Speaker Pelosi Has Co-Sponsored ‘ENDA-Our Freedom’ Bill and All Top-10 “Gay” Wish-List Bills

Rep. Nancy Pelosi (D-Calif.), the new Speaker of the House, is considered one of the strongest gay rights supporters in Congress and has signed on as a co-sponsor to all 10 gay- and AIDS-related bills dropped in the hopper in recent years.

“She has said ENDA [Employment Non-Discrimination Act] and the hate crimes bills have received widespread, bipartisan support,” said Pelosi spokesperson Drew Hammill. “She said they would be expected to come up quickly.”

It is urgent that pro-family citizens–Republicans, Democrats and independents alike–contact their U.S. Representative and Senators, as well as President Bush, to state their opposition to passage of all pro-homosexuality “sexual orientation” bills in the new Congress. At the top of the “gay” wish-list is ENDA, which we are calling the “ENDA-Our Freedom” Bill because it would use federal power to force businesses to support and subsidize homosexuality and gender confusion (“transgender”: think men in dresses, using female restrooms).

Also on the homosexual docket is a homosexuality/gender-inclusive “hate crimes” bill, which will be the precursor to the homosexual lobby’s ultimate goal of using the state to curtail anti-“gay”/”homophobic” (read: Christian and conservative) “hate speech.”

Beware the Democratic leadership’s bait-and-switch on Capitol Hill. The media reported how key Democrats in “swing” districts–like Christian pro-lifer and former NFL quarterback Heath Shuler (D-N.C.)–won by running away from liberalism and appealing to conservative values. Curtailing precious American freedoms in the service of a “gay” agenda that seeks to radically redefine the family and marriage–and punish people for living out their religious beliefs about sexuality and marriage–was not pominent in their campaign rhetoric. Please start making your voice heard to your elected legislators and President Bush today. — Peter LaBarbera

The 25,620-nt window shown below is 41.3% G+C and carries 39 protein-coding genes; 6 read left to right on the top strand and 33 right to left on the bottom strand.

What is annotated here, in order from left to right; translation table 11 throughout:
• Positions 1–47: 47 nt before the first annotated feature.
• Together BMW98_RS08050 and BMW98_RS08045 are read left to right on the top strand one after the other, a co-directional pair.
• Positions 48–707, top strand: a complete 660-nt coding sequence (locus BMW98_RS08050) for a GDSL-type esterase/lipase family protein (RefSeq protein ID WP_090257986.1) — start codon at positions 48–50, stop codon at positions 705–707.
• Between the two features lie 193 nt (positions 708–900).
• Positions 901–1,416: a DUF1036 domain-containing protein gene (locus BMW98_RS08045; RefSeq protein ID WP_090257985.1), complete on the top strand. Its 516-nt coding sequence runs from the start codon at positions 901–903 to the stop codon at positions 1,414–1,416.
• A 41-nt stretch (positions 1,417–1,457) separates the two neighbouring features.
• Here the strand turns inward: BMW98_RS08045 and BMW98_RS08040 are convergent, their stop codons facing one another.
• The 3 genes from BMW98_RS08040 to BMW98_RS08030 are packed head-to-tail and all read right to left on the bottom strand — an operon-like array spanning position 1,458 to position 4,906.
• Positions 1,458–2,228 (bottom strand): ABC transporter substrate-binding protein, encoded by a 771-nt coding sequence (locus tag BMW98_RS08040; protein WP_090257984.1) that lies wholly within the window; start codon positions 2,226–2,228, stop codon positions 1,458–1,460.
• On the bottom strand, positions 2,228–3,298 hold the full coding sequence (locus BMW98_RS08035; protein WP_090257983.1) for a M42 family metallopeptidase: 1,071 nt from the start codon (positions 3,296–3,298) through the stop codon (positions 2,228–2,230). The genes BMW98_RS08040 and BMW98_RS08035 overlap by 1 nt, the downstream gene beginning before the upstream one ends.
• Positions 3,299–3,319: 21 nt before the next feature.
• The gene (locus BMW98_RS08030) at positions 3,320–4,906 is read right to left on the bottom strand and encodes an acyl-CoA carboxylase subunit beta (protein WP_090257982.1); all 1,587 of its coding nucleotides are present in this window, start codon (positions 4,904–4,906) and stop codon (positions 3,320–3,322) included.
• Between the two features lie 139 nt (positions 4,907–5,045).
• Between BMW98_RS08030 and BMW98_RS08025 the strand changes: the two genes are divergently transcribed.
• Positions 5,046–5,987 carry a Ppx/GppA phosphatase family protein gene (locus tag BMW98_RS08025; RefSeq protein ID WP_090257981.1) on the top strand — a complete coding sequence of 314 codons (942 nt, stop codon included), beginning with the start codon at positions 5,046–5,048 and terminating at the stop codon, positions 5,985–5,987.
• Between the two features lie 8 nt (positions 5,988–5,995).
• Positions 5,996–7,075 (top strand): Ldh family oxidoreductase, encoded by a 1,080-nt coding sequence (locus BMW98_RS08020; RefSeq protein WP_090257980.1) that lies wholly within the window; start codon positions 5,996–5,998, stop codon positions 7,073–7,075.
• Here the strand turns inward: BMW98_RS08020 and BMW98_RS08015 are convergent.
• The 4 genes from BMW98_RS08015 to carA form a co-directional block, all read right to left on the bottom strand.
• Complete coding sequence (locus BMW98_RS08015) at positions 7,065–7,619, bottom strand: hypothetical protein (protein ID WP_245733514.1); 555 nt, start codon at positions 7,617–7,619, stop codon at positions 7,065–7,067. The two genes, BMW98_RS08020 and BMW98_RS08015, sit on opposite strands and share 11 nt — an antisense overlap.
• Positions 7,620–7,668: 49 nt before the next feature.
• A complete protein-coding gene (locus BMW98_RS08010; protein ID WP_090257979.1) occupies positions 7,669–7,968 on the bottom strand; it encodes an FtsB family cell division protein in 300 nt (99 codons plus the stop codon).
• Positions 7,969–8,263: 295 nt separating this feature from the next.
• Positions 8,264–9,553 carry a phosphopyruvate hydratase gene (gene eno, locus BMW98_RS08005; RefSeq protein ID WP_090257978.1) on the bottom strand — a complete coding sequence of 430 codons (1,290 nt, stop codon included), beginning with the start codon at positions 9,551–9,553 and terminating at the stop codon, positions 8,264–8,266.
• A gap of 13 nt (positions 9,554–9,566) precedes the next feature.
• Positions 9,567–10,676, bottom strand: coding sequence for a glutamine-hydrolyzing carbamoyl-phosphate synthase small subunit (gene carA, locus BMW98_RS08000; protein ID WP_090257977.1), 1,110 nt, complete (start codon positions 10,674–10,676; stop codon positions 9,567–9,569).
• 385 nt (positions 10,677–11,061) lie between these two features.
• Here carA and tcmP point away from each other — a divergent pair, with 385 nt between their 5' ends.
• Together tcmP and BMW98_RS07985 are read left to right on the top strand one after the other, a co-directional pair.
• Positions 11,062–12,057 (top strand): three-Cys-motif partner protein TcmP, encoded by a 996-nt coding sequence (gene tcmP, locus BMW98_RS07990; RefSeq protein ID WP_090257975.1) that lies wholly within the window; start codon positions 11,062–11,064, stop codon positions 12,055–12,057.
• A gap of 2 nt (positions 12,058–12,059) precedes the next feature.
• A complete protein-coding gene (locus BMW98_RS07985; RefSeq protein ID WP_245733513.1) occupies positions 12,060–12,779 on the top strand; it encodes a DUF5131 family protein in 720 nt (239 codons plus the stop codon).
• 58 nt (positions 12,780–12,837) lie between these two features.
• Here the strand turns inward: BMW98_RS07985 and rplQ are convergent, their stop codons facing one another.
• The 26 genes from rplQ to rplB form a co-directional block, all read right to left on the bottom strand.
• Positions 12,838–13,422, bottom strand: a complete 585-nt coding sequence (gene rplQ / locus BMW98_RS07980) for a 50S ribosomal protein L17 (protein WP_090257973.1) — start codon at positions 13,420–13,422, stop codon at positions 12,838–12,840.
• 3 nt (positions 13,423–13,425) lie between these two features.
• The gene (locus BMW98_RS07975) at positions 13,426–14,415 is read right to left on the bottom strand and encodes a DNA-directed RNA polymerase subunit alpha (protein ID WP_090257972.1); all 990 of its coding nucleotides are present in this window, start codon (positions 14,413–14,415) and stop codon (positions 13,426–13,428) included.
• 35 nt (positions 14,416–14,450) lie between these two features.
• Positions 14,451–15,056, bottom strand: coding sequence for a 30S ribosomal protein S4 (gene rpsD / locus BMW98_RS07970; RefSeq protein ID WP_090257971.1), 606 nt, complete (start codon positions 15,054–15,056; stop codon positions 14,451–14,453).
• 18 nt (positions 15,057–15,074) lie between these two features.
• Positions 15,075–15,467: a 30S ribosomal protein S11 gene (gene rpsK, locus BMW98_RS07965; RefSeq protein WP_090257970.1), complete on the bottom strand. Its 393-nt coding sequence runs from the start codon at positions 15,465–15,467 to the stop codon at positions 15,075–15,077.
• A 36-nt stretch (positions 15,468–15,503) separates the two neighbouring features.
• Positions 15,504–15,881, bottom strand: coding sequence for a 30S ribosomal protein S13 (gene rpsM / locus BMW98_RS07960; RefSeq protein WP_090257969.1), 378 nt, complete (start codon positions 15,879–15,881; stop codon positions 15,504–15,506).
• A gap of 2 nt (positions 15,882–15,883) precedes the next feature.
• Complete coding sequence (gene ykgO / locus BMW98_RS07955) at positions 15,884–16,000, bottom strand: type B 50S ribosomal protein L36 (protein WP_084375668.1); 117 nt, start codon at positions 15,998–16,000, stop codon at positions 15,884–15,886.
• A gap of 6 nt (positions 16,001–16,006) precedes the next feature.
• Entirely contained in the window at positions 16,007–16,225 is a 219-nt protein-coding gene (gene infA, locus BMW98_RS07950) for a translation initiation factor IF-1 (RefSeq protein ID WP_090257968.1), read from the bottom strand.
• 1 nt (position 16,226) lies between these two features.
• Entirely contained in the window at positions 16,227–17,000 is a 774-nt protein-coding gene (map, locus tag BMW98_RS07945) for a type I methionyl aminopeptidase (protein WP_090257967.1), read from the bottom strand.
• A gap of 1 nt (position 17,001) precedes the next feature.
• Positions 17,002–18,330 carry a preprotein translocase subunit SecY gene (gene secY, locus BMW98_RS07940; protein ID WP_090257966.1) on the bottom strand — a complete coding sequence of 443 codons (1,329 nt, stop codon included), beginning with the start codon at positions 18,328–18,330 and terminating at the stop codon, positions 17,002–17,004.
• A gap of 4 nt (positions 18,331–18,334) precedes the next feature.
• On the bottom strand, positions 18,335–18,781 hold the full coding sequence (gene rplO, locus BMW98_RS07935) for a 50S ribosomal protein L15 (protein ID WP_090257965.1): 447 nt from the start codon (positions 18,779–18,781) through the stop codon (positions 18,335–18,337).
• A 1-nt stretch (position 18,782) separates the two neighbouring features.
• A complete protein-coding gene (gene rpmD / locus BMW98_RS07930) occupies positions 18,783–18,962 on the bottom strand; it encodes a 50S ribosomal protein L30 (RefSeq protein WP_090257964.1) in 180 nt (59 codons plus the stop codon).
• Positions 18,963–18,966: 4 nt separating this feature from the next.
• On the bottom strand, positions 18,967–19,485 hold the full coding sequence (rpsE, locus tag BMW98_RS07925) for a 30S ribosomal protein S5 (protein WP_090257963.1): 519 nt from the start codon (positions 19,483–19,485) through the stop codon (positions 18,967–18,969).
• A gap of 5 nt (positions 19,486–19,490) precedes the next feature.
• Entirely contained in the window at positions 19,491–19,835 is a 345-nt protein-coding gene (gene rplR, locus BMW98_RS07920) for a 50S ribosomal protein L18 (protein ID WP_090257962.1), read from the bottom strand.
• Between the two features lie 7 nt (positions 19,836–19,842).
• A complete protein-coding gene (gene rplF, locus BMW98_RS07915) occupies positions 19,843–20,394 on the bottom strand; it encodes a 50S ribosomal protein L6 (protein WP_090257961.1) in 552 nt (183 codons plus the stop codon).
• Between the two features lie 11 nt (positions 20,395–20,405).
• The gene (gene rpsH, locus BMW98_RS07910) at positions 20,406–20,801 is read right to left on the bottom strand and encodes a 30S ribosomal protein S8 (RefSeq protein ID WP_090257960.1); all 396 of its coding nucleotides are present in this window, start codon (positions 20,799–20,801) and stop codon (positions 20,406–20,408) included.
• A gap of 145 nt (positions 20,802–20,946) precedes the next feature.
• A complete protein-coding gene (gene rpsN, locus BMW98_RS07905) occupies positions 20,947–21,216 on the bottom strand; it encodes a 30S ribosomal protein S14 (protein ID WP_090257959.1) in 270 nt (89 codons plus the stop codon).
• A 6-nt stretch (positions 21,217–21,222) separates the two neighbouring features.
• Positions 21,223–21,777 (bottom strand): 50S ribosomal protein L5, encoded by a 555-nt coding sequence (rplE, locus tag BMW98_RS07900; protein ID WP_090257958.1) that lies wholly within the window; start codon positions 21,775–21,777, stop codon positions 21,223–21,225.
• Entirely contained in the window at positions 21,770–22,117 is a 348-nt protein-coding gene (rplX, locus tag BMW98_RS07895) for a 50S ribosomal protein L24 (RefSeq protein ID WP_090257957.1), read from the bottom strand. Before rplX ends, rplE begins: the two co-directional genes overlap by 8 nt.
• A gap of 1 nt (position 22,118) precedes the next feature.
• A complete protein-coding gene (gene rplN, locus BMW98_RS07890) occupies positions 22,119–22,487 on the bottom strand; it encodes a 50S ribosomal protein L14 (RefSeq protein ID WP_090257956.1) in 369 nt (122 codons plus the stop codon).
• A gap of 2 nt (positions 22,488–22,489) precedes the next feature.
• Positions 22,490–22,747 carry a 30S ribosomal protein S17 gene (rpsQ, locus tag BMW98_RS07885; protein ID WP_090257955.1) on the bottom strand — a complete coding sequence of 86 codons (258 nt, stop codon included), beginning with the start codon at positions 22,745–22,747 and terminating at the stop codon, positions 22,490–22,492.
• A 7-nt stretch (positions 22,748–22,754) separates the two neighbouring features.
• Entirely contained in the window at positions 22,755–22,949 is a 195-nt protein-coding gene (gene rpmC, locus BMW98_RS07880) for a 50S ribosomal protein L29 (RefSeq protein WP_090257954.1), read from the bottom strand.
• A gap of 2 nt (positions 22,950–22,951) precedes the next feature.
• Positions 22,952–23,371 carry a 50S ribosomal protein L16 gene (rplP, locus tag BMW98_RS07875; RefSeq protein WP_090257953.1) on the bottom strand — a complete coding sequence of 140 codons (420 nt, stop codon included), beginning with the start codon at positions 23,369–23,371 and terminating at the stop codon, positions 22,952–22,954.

TAKE ACTION — Contact the White House and your U.S. Senators and Representative with your opposition to these bills.


The following is excerpted from New Congress Expected to Consider Gay Bills in ’07, by Lou Chibbaro Jr, published Dec 15, 2006, by the homosexual newspaper Washington Blade:

Top 10 gay bills in Congress

Gay-supportive members of Congress have introduced these bills at the request of gay rights or AIDS advocacy groups in recent years. All of them have died in committee after Republican leaders in the House and Senate refused to bring them up for a vote. The new Democratic-controlled Congress is expected to be more sympathetic toward the 10 bills, but Democratic leaders chose not to place any of them on their agenda for their first 100 days in office.

Employment Non-Discrimination Act: Calls for banning private sector employment discrimination based on sexual orientation and gender identity.

Local Law Enforcement Enhancement Act: Calls for giving the federal government authority to prosecute hate crimes based on a victim’s sexual orientation, gender identity or disability.

Military Readiness Enhancement Act: Calls for repealing the U.S. military’s “Don’t Ask, Don’t Tell” policy so that gay male, lesbian and bisexual troops would be allowed to serve openly.